Why Don’t You Just Die! (Papa, Sdokhni) was written for S&S, although I don’t think it was ever published.
Review: Papa, Sdokhni, the original Russian title of Why Don’t You Just Die!, translates roughly as “Daddy, die” – and it will come as little surprise that Russian writer/director Kirill Sokolov‘s rambunctious feature debut is a full-blown assault on the patriarchy, as embodied by corrupt, carnivorous cop (and father) Andrey Gennadievitch (Vitaliy Khaev). For Andrey’s greedy, bullying, misogynistic monstrosity will be deconstructed and exposed layer by layer, even as his apartment is gradually torn apart by the events that occur within – and while he may own a mug bearing the caption “World’s Best Dad”, Andrey represents, in all his thuggish, macho swagger, much that is rotten in the state of Russian masculinity.
The film opens as young protagonist Matvey (Aleksandr Kuznetsov) arrives at Andrey’s door with a Batman logo emblazoned on his hoodie, a hammer concealed behind his back, and vigilante justice on his mind. Besotted with Andrey’s daughter Olya (Evgeniya Kreghzhde), Matvey has come to avenge the sexual abuse she claims to have suffered as a child at her father’s hands – but he will find himself locked in the middle of a complicated domestic scenario where different kinds of betrayal are coming home to roost, and where everybody, not least the resilient Matvey himself, dies very hard.
Why Don’t You Just Die! fragments the chronology of its story through headed sections, each with its own flashback, but the bulk of the film is, like Yukihiko Tsutsumi’s 2LDK (2003), confined to a modestly-sized middle-class apartment which becomes the improbable arena for all manner of genres: kinetic action, torture porn, bell-ringing farce, double-crossing intrigue, family tragedy and even armed standoffs straight out of a spaghetti western (complete with Morricone-esque horns and strings on the soundtrack). Also the film’s editor, Sokolov displays his impish fluency in the language of cinema, deftly switching its codes and registers between – and even within – scenes, in a hyperactively punkish manner that confounds our perspective (on what is, in essence, a relatively simple story) while liberally splattering everything in irony (as well as blood).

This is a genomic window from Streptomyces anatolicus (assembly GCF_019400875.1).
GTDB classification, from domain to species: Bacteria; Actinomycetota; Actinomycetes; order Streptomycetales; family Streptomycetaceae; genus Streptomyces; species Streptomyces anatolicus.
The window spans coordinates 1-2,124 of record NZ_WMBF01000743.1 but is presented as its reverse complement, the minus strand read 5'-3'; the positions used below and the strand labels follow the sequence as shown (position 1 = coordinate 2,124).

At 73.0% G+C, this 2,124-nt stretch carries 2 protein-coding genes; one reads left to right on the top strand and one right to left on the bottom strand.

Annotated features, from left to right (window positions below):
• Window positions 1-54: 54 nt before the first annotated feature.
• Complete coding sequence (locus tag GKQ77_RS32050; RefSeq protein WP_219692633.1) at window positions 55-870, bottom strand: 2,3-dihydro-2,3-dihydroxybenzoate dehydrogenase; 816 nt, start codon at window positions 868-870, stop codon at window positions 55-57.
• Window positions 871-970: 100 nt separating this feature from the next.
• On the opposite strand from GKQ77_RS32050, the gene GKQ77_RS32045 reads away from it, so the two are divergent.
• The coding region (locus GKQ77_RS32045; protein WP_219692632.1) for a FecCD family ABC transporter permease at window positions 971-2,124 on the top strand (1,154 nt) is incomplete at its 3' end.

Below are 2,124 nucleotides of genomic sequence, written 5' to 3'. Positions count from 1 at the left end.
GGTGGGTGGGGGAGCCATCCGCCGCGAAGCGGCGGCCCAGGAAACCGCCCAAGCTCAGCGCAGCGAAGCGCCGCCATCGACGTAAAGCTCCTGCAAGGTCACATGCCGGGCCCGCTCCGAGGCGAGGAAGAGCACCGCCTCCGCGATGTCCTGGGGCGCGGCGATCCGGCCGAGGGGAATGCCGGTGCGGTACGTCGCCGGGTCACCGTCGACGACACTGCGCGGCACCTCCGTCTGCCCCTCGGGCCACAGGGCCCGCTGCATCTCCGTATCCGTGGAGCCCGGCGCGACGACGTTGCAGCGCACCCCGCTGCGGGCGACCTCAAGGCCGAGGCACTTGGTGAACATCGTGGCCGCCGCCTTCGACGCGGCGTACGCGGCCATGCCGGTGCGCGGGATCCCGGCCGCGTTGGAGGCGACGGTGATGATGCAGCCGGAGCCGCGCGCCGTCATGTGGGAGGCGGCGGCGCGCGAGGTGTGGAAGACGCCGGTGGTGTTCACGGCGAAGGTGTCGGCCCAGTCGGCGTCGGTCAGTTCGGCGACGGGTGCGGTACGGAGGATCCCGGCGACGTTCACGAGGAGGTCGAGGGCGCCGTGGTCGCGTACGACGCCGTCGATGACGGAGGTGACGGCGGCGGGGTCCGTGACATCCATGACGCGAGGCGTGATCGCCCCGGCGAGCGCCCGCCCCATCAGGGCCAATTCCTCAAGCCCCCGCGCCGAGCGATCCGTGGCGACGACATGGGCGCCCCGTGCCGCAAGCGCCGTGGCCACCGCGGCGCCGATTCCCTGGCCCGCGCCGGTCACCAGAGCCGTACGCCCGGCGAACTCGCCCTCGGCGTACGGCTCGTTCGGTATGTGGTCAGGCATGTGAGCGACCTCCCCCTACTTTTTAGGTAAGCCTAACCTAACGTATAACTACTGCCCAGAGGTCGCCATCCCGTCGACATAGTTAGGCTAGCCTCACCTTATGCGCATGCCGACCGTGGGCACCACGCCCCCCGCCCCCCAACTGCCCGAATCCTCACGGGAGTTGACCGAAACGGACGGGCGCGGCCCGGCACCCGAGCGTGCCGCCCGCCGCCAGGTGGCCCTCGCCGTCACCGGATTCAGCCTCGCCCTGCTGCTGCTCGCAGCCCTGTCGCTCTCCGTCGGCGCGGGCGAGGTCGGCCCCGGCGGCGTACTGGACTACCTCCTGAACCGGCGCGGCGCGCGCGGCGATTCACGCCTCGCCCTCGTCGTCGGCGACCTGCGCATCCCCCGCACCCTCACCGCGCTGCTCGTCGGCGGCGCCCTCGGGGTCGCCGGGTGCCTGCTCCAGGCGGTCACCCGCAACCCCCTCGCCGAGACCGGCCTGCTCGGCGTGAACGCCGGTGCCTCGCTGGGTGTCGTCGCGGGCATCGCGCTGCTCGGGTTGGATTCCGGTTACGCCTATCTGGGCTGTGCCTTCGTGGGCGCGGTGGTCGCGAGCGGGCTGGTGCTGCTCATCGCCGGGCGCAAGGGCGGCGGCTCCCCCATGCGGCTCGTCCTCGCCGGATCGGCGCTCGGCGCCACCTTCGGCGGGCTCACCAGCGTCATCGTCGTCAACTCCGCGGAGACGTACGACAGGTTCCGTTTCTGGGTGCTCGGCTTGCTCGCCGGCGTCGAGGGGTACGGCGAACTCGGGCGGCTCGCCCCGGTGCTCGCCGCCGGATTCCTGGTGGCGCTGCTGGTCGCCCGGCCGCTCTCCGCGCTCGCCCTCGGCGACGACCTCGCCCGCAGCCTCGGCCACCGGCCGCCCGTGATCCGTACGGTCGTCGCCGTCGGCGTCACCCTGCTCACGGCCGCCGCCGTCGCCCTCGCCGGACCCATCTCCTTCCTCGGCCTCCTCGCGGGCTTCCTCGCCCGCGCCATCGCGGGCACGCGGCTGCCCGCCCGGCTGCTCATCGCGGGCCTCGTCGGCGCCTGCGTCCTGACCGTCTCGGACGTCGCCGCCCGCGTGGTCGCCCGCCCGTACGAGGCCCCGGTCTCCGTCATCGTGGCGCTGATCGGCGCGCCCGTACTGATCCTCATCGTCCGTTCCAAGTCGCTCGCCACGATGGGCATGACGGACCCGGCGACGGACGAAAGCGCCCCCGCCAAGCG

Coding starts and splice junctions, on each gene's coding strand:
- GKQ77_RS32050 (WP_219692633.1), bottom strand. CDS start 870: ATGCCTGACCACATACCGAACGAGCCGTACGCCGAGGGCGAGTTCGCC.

Garishly lit and often shown in slow motion or from multiple angles, the ultra-violence that peppers the film is definitely of the cartoonish variety, accompanied by kung fu sound effects and sanguinary excess that is soon all over Andrey’s clothing and the apartment walls. The influence of Sergio Leone, Quentin Tarantino and Park Chan-wook is clear to see, but Why Don’t You Just Die! offers filmmaking of such confidently energetic brio, nodding and winking its way through all the depravity and carnage that it so claustrophobically accommodates, that any viewer will be paying close attention next time its director comes a-calling.
* * *
Synopsis: Russia, today. Claiming she was molested as a child, Olya sends her besotted boyfriend Matvey to kill her father Andrey. Matvey visits Andrey and his wife Tasha in their apartment. In an initial fight, Matvey is incapacitated – and an ensuing series of bloodily violent confrontations reveals that Andrey, though no molester (Olya lied), is a corrupt policeman who bullies his wife Tasha, has double-crossed his police partner Yevgenich, and refuses to finance Olya’s pathetic acting career. Yevgenich is shot by Andrey in a standoff, Tasha hangs herself, and Olya and Andrey shoot each other, with Matvey alone emerging from all the carnage, alive if not exactly unscathed.
© Anton Bitel